JPMorgan: Investors 'completely misreading' jobs report and economy

Discussion in 'Wall St. News' started by makloda, Jun 6, 2008.

  1. I love the "stocks should be up" part. Too bad we don't get paid by where prices should be trading at but where they are trading at.

    Buy Stocks as Investors `Misread' Jobs, JPMorgan Says (Update1)

    By Michael Patterson

    June 6 (Bloomberg) -- The biggest rise in the unemployment rate since 1986 is an ``aberration'' and investors who sold equities today are ``completely misreading'' the outlook for economic growth, according to JPMorgan Chase & Co.

    The Dow Jones Industrial Average fell as much as 412 points today after the Labor Department said the jobless rate increased by half a percentage point to 5.5 percent, the highest since October 2004, as an influx of students into the workforce drove the biggest jump in teenage unemployment since at least 1948.

    ``The surge in unemployment is probably an aberration,'' Thomas J. Lee, the New York-based chief U.S. equity strategist at JPMorgan, said in an interview. ``It's not because there were fewer jobs, it's because there were more people looking for jobs. Stocks are completely misreading the situation.''

    Lee, 39, wrote in an e-mail that ``stocks should be up'' after the report, which also showed payrolls fell by 49,000 in May, a smaller decline than economists surveyed by Bloomberg News had forecast. The strategist said the Dow industrials posted a 30 percent average gain in the 12 months following a jump in the unemployment rate by half a point or more since 1950. A rise in joblessness of that magnitude has occurred 16 times during that period, he said.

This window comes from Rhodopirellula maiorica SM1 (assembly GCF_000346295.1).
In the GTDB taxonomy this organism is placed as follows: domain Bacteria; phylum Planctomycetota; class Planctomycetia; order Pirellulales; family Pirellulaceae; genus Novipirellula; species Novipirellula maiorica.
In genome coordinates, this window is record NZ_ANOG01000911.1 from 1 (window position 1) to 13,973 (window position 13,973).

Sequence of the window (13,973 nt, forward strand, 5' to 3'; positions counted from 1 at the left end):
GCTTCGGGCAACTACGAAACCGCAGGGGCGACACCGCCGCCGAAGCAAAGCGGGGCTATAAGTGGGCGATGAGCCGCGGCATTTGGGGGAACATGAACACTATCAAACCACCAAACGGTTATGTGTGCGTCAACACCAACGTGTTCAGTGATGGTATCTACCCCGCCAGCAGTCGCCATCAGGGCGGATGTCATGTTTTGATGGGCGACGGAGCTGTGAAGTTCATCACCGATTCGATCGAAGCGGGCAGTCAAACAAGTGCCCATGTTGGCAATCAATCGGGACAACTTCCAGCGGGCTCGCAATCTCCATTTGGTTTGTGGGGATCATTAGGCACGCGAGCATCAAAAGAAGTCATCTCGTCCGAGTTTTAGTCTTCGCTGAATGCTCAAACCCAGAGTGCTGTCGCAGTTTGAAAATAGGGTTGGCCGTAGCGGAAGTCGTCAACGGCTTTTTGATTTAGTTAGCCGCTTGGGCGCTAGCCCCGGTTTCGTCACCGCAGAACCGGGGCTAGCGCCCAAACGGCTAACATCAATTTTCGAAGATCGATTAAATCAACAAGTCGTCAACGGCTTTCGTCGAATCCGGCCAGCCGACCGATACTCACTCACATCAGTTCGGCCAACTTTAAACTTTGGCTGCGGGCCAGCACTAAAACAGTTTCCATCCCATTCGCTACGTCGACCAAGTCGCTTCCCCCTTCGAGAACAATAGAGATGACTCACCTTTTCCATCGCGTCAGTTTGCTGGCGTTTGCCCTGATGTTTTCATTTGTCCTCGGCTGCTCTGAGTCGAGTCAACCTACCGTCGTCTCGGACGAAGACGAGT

``Surges in unemployment happen at the end of the cycle,'' Lee said. ``This is showing you what happened in May, it's not telling you what's going to happen in the next 12 months. Unfortunately a lot of economic data is backward looking.''

    Lee expects the Standard & Poor's 500 Index to climb to 1,450 by the end of this year, according to a Bloomberg News survey on June 2. The S&P 500 dropped 3.1 percent to close at 1,360.68 today, while the Dow average fell 3.1 percent to 12,209.81, the steepest slide in 15 months. Crude oil rose almost $11 to settle at $138.54 a barrel.

    ``At the end of the day we still have things overhanging on stocks, we still have high oil prices and we still have the credit cycle we're going through,'' Lee said. ``But ultimately the economic data is showing the economy is pretty resilient.''
  2. Weird, they want people to sell into?

    Lets get a decent retracement on the recent upswing and then lets think about buying or not, lol.

    Best to leave opinions at the door and let price do the talking.

  3. What are they smoking. When unemployment turns it usually turns for a while. To me, this is signaling economic data is going to start turning negative. JPM, GS, MS all pumping crude and dumping stock, they want their clients to be the bagholders.